What's the Consistency of Courage?

How a soft approach can overrule resistance

Do you wrestle with consistency—whether at work, with writing, exercising, or some other aspect of life?

Consistency is not contagious. It’s outrageous. Not quite, but it’s hard when your inner resister rebels against the mainstream advice that “success requires consistent posting, blogging, sending, writing.”

Commitment. Discipline. Self-management. All good, no argument. But I consistently resist consistency. I won’t even consistently practice the mantra I made up: “I desist persisting resisting my highest good.”

There must be a way to reframe consistency. So I began to play with the word.

Does it take courage to be consistent?
How can our courage emerge consistently?
What is the consistency of courage?

Years ago I took a Level 2 workshop in Healing Touch for Animals from founder Carol Komitor. She wanted us students to become aware of how, with a soft approach to our energy presence, we can affect the balance and clearing of the energy system at a deeper level. She demonstrated how people tend to interact energetically, whether with hands-on healing or rushing in to fix and save or advise or rescue or simply interact with enthusiasm. We go in hard. We barge in.  We jump in. We’re abrupt.

She gave us an experiment to try. Add about a cup of water to two cups of cornstarch. Mix it up until it’s thick as molasses.  Tap your fingers quickly on the surface and notice that it’s hard, nearly impenetrable. That’s how an animal (or a person) might react to your abrupt or enthusiastic energy.

Now soften your intention and allow your fingers to sink in softly. In they go. Like the surface tension melted magically.

This is called Thixotropic!

DO TRY THIS AT HOME! (Just don’t pour it down the drain when you’re done!)

Wikipedia says of thixotropy, “certain gels or fluids that are thick or viscous under static conditions will flow over time when shaken, agitated, shear-stressed, or otherwise stressed. They then take time to return to a more viscous state.”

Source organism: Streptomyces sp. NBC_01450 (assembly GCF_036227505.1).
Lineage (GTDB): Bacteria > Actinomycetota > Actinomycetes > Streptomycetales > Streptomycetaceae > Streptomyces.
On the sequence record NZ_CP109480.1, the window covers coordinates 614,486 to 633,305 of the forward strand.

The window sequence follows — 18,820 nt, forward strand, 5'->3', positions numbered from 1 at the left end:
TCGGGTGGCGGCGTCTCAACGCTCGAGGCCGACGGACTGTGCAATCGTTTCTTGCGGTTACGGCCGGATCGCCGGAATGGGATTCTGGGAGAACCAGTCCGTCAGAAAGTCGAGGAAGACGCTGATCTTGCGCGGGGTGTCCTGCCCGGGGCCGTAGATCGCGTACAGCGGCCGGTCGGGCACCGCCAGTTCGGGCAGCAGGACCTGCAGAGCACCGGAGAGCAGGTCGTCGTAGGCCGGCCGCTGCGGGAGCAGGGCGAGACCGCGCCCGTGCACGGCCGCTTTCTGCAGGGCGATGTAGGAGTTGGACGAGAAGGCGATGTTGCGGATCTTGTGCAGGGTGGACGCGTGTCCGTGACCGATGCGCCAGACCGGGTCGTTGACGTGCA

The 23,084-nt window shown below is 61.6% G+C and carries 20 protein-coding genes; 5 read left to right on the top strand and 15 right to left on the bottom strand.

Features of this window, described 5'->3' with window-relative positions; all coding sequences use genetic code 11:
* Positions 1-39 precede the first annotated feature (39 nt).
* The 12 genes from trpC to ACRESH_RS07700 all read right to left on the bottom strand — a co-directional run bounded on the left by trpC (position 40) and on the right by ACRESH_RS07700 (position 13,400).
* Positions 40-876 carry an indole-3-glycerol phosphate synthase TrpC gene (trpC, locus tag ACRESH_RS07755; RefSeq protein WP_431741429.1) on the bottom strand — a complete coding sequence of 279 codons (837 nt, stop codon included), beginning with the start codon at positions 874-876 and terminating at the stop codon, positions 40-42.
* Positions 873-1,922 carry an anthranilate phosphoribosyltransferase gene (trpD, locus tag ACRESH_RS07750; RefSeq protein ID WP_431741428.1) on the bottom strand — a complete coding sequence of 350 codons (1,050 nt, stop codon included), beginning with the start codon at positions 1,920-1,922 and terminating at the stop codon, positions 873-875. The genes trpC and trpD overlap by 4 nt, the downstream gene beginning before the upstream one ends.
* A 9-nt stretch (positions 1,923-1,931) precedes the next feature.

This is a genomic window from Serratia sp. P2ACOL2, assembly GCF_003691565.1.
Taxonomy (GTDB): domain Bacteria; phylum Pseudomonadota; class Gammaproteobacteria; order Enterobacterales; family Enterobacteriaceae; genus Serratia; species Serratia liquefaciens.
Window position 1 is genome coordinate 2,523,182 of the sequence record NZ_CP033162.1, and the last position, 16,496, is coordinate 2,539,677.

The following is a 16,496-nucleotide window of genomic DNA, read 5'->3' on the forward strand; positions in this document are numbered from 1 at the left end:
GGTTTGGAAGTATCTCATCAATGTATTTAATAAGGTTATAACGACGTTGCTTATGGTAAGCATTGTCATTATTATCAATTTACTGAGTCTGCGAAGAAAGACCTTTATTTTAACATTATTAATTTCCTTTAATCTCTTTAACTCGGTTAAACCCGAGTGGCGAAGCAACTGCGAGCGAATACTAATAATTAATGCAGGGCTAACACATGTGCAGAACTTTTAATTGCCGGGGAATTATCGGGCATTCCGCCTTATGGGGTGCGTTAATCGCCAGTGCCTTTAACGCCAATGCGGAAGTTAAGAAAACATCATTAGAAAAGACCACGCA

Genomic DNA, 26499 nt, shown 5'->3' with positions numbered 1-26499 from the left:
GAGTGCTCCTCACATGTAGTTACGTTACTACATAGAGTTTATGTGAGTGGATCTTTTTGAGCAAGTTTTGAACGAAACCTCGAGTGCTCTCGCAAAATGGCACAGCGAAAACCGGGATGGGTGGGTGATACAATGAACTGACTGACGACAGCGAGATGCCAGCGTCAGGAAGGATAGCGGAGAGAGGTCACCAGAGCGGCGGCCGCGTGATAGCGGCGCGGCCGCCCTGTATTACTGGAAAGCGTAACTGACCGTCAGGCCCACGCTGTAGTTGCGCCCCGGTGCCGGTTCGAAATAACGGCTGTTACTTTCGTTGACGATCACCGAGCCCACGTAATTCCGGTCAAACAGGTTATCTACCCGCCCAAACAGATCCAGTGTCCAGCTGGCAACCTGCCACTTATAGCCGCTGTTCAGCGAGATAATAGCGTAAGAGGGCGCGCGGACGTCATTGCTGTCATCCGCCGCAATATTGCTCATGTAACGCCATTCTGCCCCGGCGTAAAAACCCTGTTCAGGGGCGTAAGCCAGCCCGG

I know I don’t write well, or easily, or consistently when I feel agitated and otherwise stressed. The sheer pressure of the consistency dictate is enough to freeze me in place.

Britannica says viscosity is a measure of a fluid’s resistance… a quality expressing the magnitude of internal friction…resisting or opposition to flow. The reciprocal of viscosity is called the fluidity, a measure of the ease of flow.

Consistency craves that state known as Flow. We strive (as writers, creatives) to get into the Flow, as humans to Go with the Flow. When the call for consistency creates too much pressure, perhaps we need to go with the Ebb?

Lauren Sapala, author of The INFJ Writer, spoke on a webinar recently to a crowd of curious, intuitive, introverted writers. She talked about the importance of honoring the ebb as much as the flow. Especially at times when your harsh inner critic (and society’s norms) yell at you to just get it done, sit down, and do it, dammit. Especially, too, at times of life shifts, such as grieving a loss or tremendous change. As if to reinforce the message, the universe ensured I saw or heard the phrase “ebb and flow” six times the same week!

In my experience, creative courage requires the consistency of cornstarch and water, or the sand at low tide.

When the ebb tide has flowed so far out it reveals a vastness of sand to explore, new things will appear. Starfish to find. Tide pools of treasure. Unwritten sand, blank as a canvas, or smooth as ganache poured over a torte before adding sprinkles.

Allow your inner creative tides to recede. Tides vary with the moon, but go in and out at least once a day and shift through the seasons. Women have moon tides. One woman-author of childrens’ books once told me she knows to write when her body is waxing and releases all worry about writing as she wanes. Remember, tides always turn.

Courage consists of heart, head and hands coming together to take action despite anxiety, fear or resistance. As Mary Ann Rademacher says, “Courage does not always roar. Sometimes courage is the quiet voice at the end of the day saying, ‘I will try again tomorrow.’”

Can creative courage be thixotropic? Perhaps it requires a softening of your fingers and an intention to melt the resistance, gently, in pace with your own cyclic tides.

#REFLECT:  What’s the rate of your internal friction when it comes to being creative? What creates more resistance? What melts it for you?


Join me and Sarah Averill, MD for a virtual 90-minute workshop at The Examined Life Conference. We’re presenting “The Courage to Write” on Thursday, October 21 at 2:30 Central time, online.  You can register ala carte for only $15, or sign up for the entire conference and enjoy many other amazing workshops over several weeks.

Also see two workshops with Mukta Panda MD, author of the first book by Creative Courage Press, Resilient Threads: Weaving Joy and Meaning into Well-Being. Register at The Examined Life website here.